Dan Thwaites, planning director at relationship marketing agency HS&P believes a specific type of social networking firm is particularly vulnerable at this time. "What's happening now is that those offerings that were little more than a network are struggling," he suggests. "It's slightly clichéd and marketing 101, but if you're not offering a benefit above and beyond connectivity, then you're not going to be around very long, in my opinion."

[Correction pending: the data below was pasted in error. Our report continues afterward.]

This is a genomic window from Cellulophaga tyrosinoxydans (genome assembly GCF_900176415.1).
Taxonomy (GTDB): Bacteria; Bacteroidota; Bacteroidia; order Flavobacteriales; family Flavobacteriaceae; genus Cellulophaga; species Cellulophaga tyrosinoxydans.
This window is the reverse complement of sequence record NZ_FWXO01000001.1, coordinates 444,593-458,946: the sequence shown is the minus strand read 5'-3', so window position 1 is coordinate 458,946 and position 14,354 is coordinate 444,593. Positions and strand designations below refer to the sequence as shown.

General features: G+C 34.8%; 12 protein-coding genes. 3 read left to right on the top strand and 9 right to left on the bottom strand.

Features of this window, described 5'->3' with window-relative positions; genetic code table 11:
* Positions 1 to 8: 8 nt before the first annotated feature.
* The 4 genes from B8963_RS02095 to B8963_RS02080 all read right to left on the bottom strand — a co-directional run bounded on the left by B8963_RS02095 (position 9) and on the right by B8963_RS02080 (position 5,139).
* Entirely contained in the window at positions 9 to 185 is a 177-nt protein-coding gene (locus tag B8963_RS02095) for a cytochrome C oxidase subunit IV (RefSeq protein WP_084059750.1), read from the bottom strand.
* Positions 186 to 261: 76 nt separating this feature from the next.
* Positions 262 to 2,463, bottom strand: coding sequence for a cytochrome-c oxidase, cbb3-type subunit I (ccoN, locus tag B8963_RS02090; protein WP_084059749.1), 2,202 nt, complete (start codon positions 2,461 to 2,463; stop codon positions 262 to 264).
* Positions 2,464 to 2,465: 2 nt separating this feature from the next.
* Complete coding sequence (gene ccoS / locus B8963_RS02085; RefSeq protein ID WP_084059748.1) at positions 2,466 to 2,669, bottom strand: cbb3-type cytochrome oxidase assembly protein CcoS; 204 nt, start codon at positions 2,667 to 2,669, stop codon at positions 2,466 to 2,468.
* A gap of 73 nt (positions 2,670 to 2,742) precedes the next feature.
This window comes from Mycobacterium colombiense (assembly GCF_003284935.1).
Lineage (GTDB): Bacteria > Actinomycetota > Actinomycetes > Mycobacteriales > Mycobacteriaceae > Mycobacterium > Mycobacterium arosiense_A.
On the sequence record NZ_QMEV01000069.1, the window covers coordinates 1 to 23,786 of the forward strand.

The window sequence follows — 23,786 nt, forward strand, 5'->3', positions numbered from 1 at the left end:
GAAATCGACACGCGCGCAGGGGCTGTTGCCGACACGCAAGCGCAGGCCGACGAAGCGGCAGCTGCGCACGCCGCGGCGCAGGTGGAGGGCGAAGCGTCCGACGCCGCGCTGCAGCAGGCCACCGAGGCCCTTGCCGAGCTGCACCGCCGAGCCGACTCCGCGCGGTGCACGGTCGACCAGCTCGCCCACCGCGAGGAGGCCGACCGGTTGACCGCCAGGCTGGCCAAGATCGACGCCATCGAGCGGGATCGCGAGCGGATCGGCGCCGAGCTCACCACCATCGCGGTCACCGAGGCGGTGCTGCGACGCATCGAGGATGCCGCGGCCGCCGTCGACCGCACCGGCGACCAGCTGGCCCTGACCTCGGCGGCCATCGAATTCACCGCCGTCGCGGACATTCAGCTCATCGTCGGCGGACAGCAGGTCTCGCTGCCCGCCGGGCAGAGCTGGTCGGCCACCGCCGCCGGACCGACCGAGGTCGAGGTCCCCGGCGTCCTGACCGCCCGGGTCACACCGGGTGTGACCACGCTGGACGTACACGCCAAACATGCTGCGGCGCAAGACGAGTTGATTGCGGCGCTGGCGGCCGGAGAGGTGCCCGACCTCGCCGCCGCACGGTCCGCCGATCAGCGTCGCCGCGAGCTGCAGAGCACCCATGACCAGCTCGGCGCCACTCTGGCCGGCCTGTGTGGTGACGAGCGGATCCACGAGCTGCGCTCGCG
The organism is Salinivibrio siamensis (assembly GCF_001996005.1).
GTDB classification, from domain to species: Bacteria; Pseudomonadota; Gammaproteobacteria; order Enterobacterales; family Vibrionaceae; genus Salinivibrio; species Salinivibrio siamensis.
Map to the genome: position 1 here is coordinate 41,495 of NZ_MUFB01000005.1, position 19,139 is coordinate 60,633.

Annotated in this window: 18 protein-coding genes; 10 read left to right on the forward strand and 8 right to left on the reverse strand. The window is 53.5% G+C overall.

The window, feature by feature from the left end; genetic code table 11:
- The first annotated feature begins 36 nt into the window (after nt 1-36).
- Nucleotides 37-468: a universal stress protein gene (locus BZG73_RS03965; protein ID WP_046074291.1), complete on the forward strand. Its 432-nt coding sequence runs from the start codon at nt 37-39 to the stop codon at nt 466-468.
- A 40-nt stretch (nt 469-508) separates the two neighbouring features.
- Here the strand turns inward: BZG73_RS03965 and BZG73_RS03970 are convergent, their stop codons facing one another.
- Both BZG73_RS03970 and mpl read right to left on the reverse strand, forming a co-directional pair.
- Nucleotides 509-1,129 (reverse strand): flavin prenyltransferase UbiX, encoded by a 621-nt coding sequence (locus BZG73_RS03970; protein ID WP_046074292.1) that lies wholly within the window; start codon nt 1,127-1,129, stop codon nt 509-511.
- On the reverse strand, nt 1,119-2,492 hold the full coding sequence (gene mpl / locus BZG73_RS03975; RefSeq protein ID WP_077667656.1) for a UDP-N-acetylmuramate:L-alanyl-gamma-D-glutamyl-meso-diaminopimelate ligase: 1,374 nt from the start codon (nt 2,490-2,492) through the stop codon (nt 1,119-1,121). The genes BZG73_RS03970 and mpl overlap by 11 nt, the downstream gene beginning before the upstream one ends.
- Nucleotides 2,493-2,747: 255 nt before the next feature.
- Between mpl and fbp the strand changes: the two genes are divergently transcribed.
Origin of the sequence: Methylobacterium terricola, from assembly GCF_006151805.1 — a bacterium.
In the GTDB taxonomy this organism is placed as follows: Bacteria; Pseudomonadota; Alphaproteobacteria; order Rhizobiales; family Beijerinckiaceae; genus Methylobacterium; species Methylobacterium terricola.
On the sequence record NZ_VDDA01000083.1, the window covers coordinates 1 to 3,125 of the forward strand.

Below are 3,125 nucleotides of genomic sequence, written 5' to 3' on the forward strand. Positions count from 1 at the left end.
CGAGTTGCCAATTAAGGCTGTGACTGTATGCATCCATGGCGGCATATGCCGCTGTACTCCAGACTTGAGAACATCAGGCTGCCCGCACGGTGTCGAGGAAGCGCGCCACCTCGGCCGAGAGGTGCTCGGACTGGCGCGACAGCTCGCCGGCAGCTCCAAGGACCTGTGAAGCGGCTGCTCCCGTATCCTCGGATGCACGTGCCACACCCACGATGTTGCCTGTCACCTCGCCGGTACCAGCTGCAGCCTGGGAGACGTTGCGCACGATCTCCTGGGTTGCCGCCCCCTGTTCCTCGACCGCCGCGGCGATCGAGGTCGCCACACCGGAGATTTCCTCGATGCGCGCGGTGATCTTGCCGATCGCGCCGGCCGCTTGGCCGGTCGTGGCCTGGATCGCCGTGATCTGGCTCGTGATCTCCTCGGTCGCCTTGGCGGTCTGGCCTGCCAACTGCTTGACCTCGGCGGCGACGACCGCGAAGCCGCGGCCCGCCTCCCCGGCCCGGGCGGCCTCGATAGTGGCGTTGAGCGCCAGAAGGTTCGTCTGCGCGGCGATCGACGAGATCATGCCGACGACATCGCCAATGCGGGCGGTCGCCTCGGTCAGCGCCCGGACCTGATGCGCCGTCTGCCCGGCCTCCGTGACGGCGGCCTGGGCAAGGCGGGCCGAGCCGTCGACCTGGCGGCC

Nonetheless, while there may be some backlash to the latest moves by Twitter and Ning, most remain confident that the fallout is unlikely to damage the social networking sector as a whole. "Social media has, in my opinion reintroduced the concept of the local market, where people gather to exchange news, gossip and shop. If a social media site makes this easy and enjoyable you probably don't mind someone selling something to you - advertising – or interrupting your conversation with relevant stuff because they know what you like/dislike – sharing," suggests Mike Cavers, executive creative director at The Marketing Store. "If you don't like an ad break in your conversation you might move away from Twitter, if the conversation isn't interesting you are likely to not listen and leave till the conversation dwindles a la Bebo. So, social media will always be here and it will continually change to reflect the conversations/needs of its participants."